Some readers may be surprised that there were any slaves in Pittsburgh. After all, even though one can seemingly find more Confederate flags on bumper stickers here than in any other city north of the Mason-Dixon line, Pittsburgh has a proud abolitionist tradition. It was a key stop on the "Underground Railroad" for fugitive slaves, and a hotbed of Union sentiment before and during the Civil War.
In truth, as with most obnoxious things, slavery was far more prevalent in Philadelphia. S. Trevor Hadley's Only in Pittsburgh cites statistics that show that of the more than 500 slaves living in Pennsylvania in 1800, most were located around Philadelphia. This was partly because human beings were the ultimate status item of the day: Slaves, Hadley writes, provided a "way in which wealthier citizens along the East Coast could demonstrate their social importance." By contrast, in less status-conscious Allegheny County, there were only 64 slaves.
Still, it would be wrong to ascribe any sort of moral superiority to the western part of the state. This was still frontier country, where farms were small and getaways would be easy. As Leland Baldwin puts it, while "[s]lavery was never a flourishing institution in western Pennsylvania," this was "more because of economic reasons than moral scruples."
In fact, among those most likely to own slaves were the local clergy. Historical accounts indicate that as many as a half-dozen Pittsburgh-area ministers owned slaves, and that many church elders did as well. Hard to believe, I know, but if it weren't for religious hypocrisy, we wouldn't have the Catholic Church offering spiritual counsel on what kind of sexual relationships are appropriate for those of us who aren't priests.
Of course, spiritual leaders weren't alone in having a double standard. Hugh Henry Brackenridge once noted that many slave owners were people who wouldn't think of "hav[ing] shaved their beards on Sunday," for fear of profaning the Sabbath. Some of Pittsburgh's leading luminaries owned slaves, establishing the important historical precedent that if you want to make a name for yourself in this town, it never hurts to treat your labor badly.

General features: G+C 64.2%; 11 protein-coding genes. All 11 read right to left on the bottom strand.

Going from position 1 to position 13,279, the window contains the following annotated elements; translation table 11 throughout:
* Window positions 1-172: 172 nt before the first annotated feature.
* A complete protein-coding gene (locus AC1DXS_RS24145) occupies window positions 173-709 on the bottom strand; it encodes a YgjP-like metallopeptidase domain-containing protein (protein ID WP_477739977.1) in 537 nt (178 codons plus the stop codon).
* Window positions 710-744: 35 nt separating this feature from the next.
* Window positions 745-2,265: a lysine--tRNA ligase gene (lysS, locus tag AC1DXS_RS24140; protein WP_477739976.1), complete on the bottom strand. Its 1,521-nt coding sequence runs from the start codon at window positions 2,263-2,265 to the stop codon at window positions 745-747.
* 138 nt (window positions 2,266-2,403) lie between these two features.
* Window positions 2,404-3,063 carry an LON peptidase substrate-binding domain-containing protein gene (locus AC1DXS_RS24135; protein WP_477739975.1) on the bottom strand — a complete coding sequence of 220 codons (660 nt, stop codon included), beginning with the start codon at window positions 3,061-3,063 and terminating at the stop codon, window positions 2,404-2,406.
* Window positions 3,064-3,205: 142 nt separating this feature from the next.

Some of the city's very streets are named after slaveowners: The Bucks write that John Neville owned 18 slaves, for example, and Isaac Craig (for whom Craig Street) is named owned eight. And early editions of the Pittsburgh Gazette were partly financed by classified ads engaged in the buying and selling of slaves. (One 1787 edition, for example, featured an ad offering for sale "a negro wench." After asserting that the slave was "an excellent cook and can do any kind of work in or out of doors," the seller noted that in lieu of cash "produce will be taken or cattle of any kind."
But already slavery was being phased out. In 1780, Pennsylvania passed a "gradual abolition" act, which mandated that children born of slaves would be free after the age of 28, and that no new slaves could be brought into the state. The act was a somewhat tortured attempt at compromise on an uncompromising issue: It required, for example, that if a jury convicted a slave and gave him the death penalty, the state would reimburse the slave's owner for the value of his lost "property." Slave owners, apparently, were the real victims.
Despite the measure's shortcomings, it did lead to a steady decline in the number of slaves held across the state. In 1790, the first year of the U.S. Census, there were 880 slaves in the region, 159 of whom lived in Allegheny County. By 1820, the number of slaves in the region had dropped to 70, only one of whom lived in Allegheny. The number of free African Americans, meanwhile, increased from under 150 in 1790 to more than 3,700 by 1820.
That's not to say life always got easier for blacks when they were free. In 1837, more than a half-century after the gradual abolition act, Pennsylvania took the vote away from blacks. Today, of course, we just don't give them anyone to vote for, as many local African Americans can attest. But throughout the pre-Civil War period, writes Laurence Glasco in an essay collected in City at the Point, "black Pittsburghers faced daily indignities and threats to their personal and civil rights. They were excluded from, or confined to separate sections of, the city's theaters, restaurants, and hotels." And though they were "occasionally & attacked by white mobs," Glasco notes, "they were spared the major riots that convulsed black communities in New York, Philadelphia, and Cincinnati."